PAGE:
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“Assumptions are never a safe bet, you know that.”

“If I do my best, Jules, if I do everything I can…” Carston began. His voice was suddenly raw. “Please. Please let Livvy go. Make the call, whatever you have to do. Even if… even if you’re not getting out. I know you have every reason to hurt me, but, please, not the baby.” He was only whispering by the end. She rather thought he was speaking from the heart, as much as he had one.

“I can’t do anything for her if I don’t make it out. I’m sorry, Carston, I wish I could have done things differently, but I didn’t have the time or the resources.”

He clenched his hands in his lap and stared at them. “You better know what you’re doing.”

She didn’t answer. He probably could guess what that meant.

“If we go down,” he said, his voice stronger, “at least take that bastard Deavers with us. Can you do that?”

“I’ll make a point of it.”

“We’re five minutes out, approximately.”

“Okay, here.”

Alex handed Carston his phone. He turned it on, then, after a second, selected a number from his address book. The phone rang twice over the car’s speaker.

“Why are you interrupting me?” a man answered. His voice was pitched to be quiet, almost a whisper, but Alex could hear that it was a deep baritone. He sounded annoyed.

Carston was annoyed, too. “I’m assuming there’s been no progress.”

“I don’t have time for this.”

“None of us have time for this,” Carston snapped. “Enough is enough. I’ll be at the gate in two minutes. Make sure they’re expecting me and my assistants.”

“What —” Deavers started, but Carston hung up.

“Combative,” Alex commented.

“It’s our normal form of interaction.”

“I hope so.”

“I’ll do my part, Jules. If Livvy weren’t involved, I think I would actually enjoy this. I am so tired of that pompous fool.”

The building they pulled up to would have looked abandoned if there weren’t two cars parked beside the entrance. The small lot was protected by steep, man-made hills that surrounded it on three sides, the unassuming, one-story concrete building taking up the fourth. The front of the building wasn’t visible until you were already in the lot. The location was hidden in the middle of miles of warehouses and Soviet bloc–style office buildings, all certainly owned by some arm of the government and all seemingly empty. As was the maze of roads weaving through them. She doubted anyone would wander back here by accident, and she was glad she’d had Carston to guide them through the maze. She hoped Daniel had paid attention. She’d tried to memorize the route, but it was unlikely she’d be there to guide him back out.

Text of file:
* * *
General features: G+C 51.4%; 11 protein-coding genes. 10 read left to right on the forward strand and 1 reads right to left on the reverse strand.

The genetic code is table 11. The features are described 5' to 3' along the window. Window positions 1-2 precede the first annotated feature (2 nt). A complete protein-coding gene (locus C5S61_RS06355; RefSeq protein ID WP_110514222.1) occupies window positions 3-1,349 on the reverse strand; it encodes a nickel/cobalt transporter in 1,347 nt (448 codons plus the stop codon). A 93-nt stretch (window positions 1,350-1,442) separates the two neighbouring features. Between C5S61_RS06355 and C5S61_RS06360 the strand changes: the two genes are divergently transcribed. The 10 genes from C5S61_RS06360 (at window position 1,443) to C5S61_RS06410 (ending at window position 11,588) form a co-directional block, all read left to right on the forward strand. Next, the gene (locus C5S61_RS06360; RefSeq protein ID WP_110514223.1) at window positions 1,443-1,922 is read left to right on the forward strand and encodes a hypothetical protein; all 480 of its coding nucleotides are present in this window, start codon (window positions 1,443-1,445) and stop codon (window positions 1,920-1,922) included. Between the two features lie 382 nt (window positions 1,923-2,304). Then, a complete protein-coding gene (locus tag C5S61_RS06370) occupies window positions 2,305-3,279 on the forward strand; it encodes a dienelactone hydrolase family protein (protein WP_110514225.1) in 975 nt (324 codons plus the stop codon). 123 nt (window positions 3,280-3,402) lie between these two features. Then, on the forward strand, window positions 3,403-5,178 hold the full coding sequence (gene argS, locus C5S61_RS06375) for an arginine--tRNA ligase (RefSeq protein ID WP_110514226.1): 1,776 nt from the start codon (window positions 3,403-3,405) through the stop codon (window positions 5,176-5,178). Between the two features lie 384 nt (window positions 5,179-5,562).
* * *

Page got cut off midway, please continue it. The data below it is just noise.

There were no lights in the small, shaded windows, but that was expected. The ground floor was nothing but camouflage.

Carston got out and came around to hold the car door for her, already acting his role. She almost smiled, remembering what it had been like when she had been the talent. Well, that was her part to play tonight. She would have to get into character.

Daniel pulled the steel toolbox on rollers out of the trunk and brought it around to her. Someone was probably already watching, though she couldn’t see where the cameras were hidden.

“Careful with that,” she admonished in a stern tone, taking the handle from him. She straightened her left cuff, and brushed an imaginary speck of dust off her sleeve. Daniel went to stand just behind Carston’s right shoulder. She noticed the gold pinkie ring. It didn’t quite fit the picture, but the rest of him did – even in the dark lot, his black suit looked just right, conservative, not expensive; every FBI agent in the country had something exactly like it in his or her closet. No badge, but then, anyone working as an aide to this department wouldn’t be expected to carry identification. It wasn’t a badge kind of organization.

She squared her shoulders and faced the dark building, trying to come to terms with the fact that she’d probably never see this ugly parking lot again.



his way, Dr. Reid,” Carston said, and he led them to a blank gray door. Daniel stayed close on his heels, his back to Alex. She walked briskly behind them, struggling to keep up with her shorter legs.

Carston didn’t knock on the door; he merely stood directly in front of it. Expectant, like he’d already rung the bell.

The door opened a second after Carston planted himself. The man who answered it wore a suit not unlike Daniel’s, though this man’s was so new it still had a sheen on it. He was shorter than Daniel and wider through the shoulders. There was an obvious bulge under his left arm.

“Sir,” the man said, and saluted Carston. His hair was high and tight, and she guessed he’d feel more at home in a uniform. But his appearance was still part of the camouflage. The uniforms would be downstairs.

“I need to see Deavers immediately.”

“Yes, sir, he informed us you’d be arriving. This way.”

The soldier turned abruptly and paced inside.

She followed Daniel into a drab office space: gray carpet, a few tight cubicles, some uncomfortable-looking chairs. The door closed behind her with a solid-sounding thud and an ominous click. No doubt someone was still watching; she couldn’t afford a glance back to look at the lock. She would have to hope it was meant to keep people out and not in. It hadn’t taken the soldier long to open the door to them.